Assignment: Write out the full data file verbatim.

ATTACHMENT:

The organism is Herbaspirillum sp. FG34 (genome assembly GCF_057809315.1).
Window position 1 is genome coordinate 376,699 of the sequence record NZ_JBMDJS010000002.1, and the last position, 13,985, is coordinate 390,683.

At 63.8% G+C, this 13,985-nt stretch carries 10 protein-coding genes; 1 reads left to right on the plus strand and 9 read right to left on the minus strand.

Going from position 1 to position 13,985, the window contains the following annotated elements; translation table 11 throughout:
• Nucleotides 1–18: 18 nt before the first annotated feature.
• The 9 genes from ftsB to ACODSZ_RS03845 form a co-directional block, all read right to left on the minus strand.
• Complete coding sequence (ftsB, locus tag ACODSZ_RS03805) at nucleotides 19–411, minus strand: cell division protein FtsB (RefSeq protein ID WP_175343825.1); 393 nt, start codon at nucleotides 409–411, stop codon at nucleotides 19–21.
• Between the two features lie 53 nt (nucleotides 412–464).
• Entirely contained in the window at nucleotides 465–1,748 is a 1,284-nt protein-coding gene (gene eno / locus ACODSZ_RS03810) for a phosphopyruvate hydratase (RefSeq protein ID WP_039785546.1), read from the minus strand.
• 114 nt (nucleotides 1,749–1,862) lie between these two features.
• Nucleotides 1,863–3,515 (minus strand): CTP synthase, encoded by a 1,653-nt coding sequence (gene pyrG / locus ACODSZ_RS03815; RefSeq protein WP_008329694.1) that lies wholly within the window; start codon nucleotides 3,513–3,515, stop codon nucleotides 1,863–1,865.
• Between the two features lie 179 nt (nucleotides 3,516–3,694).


The organism is Herbaspirillum sp. FG34 (genome assembly GCF_057809315.1).
Window position 1 is genome coordinate 376,699 of the sequence record NZ_JBMDJS010000002.1, and the last position, 13,985, is coordinate 390,683.

At 63.8% G+C, this 13,985-nt stretch carries 10 protein-coding genes; 1 reads left to right on the plus strand and 9 read right to left on the minus strand.

Going from position 1 to position 13,985, the window contains the following annotated elements; translation table 11 throughout:
• Nucleotides 1–18: 18 nt before the first annotated feature.
• The 9 genes from ftsB to ACODSZ_RS03845 form a co-directional block, all read right to left on the minus strand.
• Complete coding sequence (ftsB, locus tag ACODSZ_RS03805) at nucleotides 19–411, minus strand: cell division protein FtsB (RefSeq protein ID WP_175343825.1); 393 nt, start codon at nucleotides 409–411, stop codon at nucleotides 19–21.
• Between the two features lie 53 nt (nucleotides 412–464).
• Entirely contained in the window at nucleotides 465–1,748 is a 1,284-nt protein-coding gene (gene eno / locus ACODSZ_RS03810) for a phosphopyruvate hydratase (RefSeq protein ID WP_039785546.1), read from the minus strand.
• 114 nt (nucleotides 1,749–1,862) lie between these two features.
• Nucleotides 1,863–3,515 (minus strand): CTP synthase, encoded by a 1,653-nt coding sequence (gene pyrG / locus ACODSZ_RS03815; RefSeq protein WP_008329694.1) that lies wholly within the window; start codon nucleotides 3,513–3,515, stop codon nucleotides 1,863–1,865.
• Between the two features lie 179 nt (nucleotides 3,516–3,694).